The 1960 incarnation of "The Magnificent Seven" is considered a classic Western, but it's not so unimpeachable that it absolutely, positively shouldn't be remade. You just better have a really good reason to do so.

The 1960 incarnation of "The Magnificent Seven" is considered a classic Western, but it's not so unimpeachable that it absolutely, positively shouldn't be remade. You just better have a really good reason to do so.

The 2016 version of "The Magnificent Seven" seems to justify itself mostly with "because we can." And given all the talent that was involved, it could have done a lot better.

Of course, the original was itself a remake of Akira Kurosawa's "Seven Samurai," so there's that. If Hollywood hadn't already reached remake inception, it has now.

Still, only the basic premise remains, with a fresh set of characters that are both racially diverse and plucked from a wealth of Western stereotypes.

The tiny town of Rose Creek finds itself in the grips of a wealthy industrialist named Bartholomew Bogue (Peter Sarsgaard, villaining up a storm). Under threat of violence, he offers homesteaders a measly sum for land he seeks to gold mine.

The frightened townspeople gather all their money in the hopes of enlisting the aid of bounty hunter Sam Chisolm (Denzel Washington). He realizes the odds are impossible, but he starts to construct a team that just might even them.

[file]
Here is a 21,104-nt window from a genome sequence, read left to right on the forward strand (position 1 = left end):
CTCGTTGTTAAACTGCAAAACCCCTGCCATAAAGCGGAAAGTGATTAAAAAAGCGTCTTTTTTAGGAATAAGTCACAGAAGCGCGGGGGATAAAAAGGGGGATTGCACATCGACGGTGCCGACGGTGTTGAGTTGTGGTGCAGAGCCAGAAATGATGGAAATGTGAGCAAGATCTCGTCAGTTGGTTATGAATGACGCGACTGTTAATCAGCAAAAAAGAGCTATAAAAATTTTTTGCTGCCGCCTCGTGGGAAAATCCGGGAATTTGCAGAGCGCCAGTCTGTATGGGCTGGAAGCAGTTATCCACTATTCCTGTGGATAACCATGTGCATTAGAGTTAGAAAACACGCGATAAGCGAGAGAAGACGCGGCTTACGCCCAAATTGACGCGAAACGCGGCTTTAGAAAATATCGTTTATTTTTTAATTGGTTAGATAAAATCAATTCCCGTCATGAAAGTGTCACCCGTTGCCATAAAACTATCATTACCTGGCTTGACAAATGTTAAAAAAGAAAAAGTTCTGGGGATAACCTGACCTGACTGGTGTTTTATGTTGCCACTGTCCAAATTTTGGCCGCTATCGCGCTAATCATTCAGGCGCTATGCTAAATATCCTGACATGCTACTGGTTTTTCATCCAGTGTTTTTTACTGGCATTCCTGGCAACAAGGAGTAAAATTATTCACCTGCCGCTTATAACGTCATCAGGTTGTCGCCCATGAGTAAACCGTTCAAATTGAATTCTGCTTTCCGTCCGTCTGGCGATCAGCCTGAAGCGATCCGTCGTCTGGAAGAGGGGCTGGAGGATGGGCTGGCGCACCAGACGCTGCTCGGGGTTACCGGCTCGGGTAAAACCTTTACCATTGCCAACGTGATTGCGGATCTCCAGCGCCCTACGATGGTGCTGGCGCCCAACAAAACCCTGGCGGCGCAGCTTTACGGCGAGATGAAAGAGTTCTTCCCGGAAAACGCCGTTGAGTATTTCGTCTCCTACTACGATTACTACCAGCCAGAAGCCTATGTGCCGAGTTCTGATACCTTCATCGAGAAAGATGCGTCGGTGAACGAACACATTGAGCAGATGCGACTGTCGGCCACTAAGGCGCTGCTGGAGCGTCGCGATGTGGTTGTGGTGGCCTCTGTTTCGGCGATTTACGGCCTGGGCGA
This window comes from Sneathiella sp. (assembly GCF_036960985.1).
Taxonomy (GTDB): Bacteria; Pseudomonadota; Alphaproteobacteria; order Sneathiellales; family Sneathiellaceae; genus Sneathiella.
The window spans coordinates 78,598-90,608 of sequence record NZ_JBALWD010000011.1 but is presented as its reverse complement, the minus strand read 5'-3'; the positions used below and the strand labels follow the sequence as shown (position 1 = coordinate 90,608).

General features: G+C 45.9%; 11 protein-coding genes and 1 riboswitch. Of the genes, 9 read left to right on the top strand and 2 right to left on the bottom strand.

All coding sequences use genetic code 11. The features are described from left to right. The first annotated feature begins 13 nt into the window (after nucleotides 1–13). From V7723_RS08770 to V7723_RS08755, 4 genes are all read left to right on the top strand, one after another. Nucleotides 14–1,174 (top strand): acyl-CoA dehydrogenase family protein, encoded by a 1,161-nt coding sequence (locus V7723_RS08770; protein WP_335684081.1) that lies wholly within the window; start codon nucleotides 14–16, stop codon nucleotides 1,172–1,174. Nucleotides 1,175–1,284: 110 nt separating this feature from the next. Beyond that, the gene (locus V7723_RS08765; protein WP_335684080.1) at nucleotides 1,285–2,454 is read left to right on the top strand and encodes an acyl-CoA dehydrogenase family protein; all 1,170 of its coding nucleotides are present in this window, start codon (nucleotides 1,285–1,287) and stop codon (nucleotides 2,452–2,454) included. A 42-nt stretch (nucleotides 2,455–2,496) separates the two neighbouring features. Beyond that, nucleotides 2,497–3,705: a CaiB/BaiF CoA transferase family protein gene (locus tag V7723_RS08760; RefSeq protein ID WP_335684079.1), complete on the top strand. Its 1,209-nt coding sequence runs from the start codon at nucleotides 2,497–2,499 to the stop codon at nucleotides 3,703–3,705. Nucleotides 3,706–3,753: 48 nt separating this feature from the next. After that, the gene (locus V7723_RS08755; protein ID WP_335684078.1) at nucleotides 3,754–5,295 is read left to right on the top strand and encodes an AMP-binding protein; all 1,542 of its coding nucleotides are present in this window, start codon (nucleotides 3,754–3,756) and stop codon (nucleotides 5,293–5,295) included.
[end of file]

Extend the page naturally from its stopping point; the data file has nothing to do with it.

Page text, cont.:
First there's Josh Faraday (Chris Pratt), a sharp-tongued, sharpshooting gambler. Vasquez (Manuel Garcia-Rulfo) is a Mexican outlaw who is on Chisolm's bounty list, but he offers him reprieve if he'll join the cause.

Goodnight Robicheaux (Ethan Hawke) is a dead-eyed sniper who's still haunted by the horrors he saw in the Civil War. His partner Billy Rocks (Byung-hun Lee) is an assassin masterful with knives.

Rounding out the Seven, we've got Jack Horne (Vincent D'Onofrio), a burly tracker with an unusual demeanor, and Red Harvest (Martin Sensmeier), a Comanche warrior on his own path.

The Seven build an unlikely army from the unprepared townspeople and ready for the eventual epic showdown.

Director Antoine Fuqua ("Training Day") works from a script by Nic Pizzolatto ("True Detective") and Richard Wenk ("The Expendables 2"). That combination is evident in some dialogue that strains to be poetic ("What we lost in the fire, we'll find in the ashes.") and the macho team assembled.

And that team dynamic we've seen a lot this year ("Suicide Squad," etc.) still presents the same problems with uneven character development. Washington provides the gravitas, Pratt provides the comic relief, Hawke and D'Onofrio grab the moments they can. We're never really compelled to connect to any of them, though.

The end result is a paint-by-numbers Western that will scratch that itch, but should have done a better job of justifying its existence. Oh, and Fuqua's next film? A remake of "Scarface."